By Celine Hundt
The development of an Integrated Water Resources Plan (IWRP) for the Castle Pines North (CPN) area has been in progress for more than a year.
On August 29, the CPN Metro District held a fourth IWRP public meeting at the CPN Community Center. The IWRP outlined a number of strategies and options for CPN to obtain alternative, long-term, renewable sources of water. The findings were presented by both Metro District board members and consultants from Camp, Dresser, and McKee (CDM) and Applegate, who were chartered with developing an IWRP for CPN.
The need for an IWRP is driven by the fact that CPN’s existing ground water supply is non-renewable. While it is estimated that the current ground water supply could potentially fulfill the needs of the community for at least two decades, there are certain considerations that render it timely for the District to take active measures now to obtain alternative sources of water such as:
As CPN and the surrounding communities such as Castle Rock, Castle Pines Metro (Castle Pines Village), Centennial, and Parker pump water out of the aquifers, the pressure drops in the aquifers and wells produce less and less water.
Throughout Colorado, a rising population is driving the overall demand for water. Within CPN, growth has also increased from about 600 residences in 1998, to about 3100 in 2006. As the state’s population increases, the demand for water will unquestionably drive up the cost of obtaining renewable water sources in the future.
Conservation efforts have been effective in keeping usage in check, but they are insufficient to meet the long-term demand for water.
Bedrock groundwater is a good interim and back-up supply, but not a reliable long-term source of water.
Any strategy for long-term water acquisition must include the element of water storage to offset the negative impact of drought years.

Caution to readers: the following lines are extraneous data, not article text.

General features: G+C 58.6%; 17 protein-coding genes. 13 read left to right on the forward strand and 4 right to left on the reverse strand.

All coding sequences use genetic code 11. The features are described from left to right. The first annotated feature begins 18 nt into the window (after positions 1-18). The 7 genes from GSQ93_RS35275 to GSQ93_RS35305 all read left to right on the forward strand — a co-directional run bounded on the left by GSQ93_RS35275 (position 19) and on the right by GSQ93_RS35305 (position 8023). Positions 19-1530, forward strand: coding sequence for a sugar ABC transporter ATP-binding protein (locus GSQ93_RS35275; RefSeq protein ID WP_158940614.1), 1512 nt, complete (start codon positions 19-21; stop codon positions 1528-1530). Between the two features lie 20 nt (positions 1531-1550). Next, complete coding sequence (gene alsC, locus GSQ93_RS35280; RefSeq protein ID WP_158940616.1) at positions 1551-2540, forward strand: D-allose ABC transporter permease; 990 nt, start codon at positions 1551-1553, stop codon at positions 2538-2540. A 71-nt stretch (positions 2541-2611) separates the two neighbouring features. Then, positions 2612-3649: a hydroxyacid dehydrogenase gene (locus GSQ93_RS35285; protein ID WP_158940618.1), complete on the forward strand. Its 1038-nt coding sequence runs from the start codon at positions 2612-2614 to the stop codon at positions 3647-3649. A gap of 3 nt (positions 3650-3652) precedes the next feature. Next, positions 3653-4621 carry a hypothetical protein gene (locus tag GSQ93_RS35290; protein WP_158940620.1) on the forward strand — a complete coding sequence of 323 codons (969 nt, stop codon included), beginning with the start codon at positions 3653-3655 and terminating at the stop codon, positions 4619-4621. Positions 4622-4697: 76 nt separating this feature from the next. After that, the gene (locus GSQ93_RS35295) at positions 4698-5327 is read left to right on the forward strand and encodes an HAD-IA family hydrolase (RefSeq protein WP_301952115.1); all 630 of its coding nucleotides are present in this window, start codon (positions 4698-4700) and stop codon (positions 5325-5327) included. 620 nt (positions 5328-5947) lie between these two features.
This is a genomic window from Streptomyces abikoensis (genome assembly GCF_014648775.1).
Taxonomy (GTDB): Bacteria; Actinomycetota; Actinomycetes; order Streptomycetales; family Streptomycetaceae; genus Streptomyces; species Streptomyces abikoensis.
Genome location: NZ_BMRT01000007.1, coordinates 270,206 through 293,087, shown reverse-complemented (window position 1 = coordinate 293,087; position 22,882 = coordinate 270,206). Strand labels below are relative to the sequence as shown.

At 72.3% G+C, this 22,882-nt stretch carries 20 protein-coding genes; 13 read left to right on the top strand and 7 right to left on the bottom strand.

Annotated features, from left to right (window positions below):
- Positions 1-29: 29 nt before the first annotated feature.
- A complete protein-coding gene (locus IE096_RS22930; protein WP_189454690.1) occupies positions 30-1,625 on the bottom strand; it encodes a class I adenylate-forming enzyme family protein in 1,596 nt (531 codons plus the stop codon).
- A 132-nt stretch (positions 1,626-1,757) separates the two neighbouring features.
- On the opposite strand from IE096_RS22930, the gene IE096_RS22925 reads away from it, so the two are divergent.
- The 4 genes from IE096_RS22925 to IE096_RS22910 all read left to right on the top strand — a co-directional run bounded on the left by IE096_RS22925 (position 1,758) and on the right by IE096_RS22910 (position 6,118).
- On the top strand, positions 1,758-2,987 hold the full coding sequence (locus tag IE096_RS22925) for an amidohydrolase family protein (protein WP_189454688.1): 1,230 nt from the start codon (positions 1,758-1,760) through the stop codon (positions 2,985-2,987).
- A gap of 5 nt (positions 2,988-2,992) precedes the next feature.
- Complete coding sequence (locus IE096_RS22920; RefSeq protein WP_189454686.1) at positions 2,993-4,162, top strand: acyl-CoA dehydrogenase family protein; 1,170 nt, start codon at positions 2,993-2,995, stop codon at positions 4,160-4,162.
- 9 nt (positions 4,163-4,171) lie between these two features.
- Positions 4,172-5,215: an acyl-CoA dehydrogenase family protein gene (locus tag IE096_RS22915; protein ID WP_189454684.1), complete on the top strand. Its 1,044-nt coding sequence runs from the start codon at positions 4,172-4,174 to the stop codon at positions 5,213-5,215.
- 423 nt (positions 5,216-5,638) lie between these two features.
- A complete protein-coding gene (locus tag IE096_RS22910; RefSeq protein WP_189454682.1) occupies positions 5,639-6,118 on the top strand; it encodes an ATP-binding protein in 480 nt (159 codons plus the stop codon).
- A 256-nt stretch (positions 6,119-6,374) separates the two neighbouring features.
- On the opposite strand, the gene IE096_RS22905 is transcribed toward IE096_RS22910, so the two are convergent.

It is necessary to start now, not twenty years from now, to acquire water rights and build strategic and cost-effective alliances with water providers and users.
The success of any strategy to obtain renewable water will have to address the specific areas of water treatment, water transport, water storage and the acquisition of water rights. According to CDM, the acquisition of water rights is perhaps the most pressing element requiring action. Additionally, partnerships are being formed now to build storage, construct transmission pipelines, and acquire large blocks of water.
None of these projects are built overnight. They require years of planning , permitting, and construction. Rueter Hess Reservoir, for example, was conceived of nearly 20 years ago and the the first phase of construction did not begin until 2005.
CDM determined that the optimum solution for CPN would combine a number of factors including: the acquisition of renewable sources of water, the conservation of water, the reuse of water, and the continued utilization of existing groundwater supplies. Potential sources of water were identified as the Upper South Platte, Middle South Platte River and the West Slope.
By acting now to develop an Integrated Water Resources Plan, the District is proactively ensuring the sustainability and reliability of CPN’s water system. Having a renewable and long-term sustainable source of water secures and enhances property values in the community, and protects the quality of life in CPN.
The IWRP presentation delivered at the meeting can be viewed in full on the Castle Pines North Metro District website at www.cpnmd.org.
For more information about the IWRP, please contact Metro District Manager James McGrady at 303-688-8550 or e-mail email@example.com.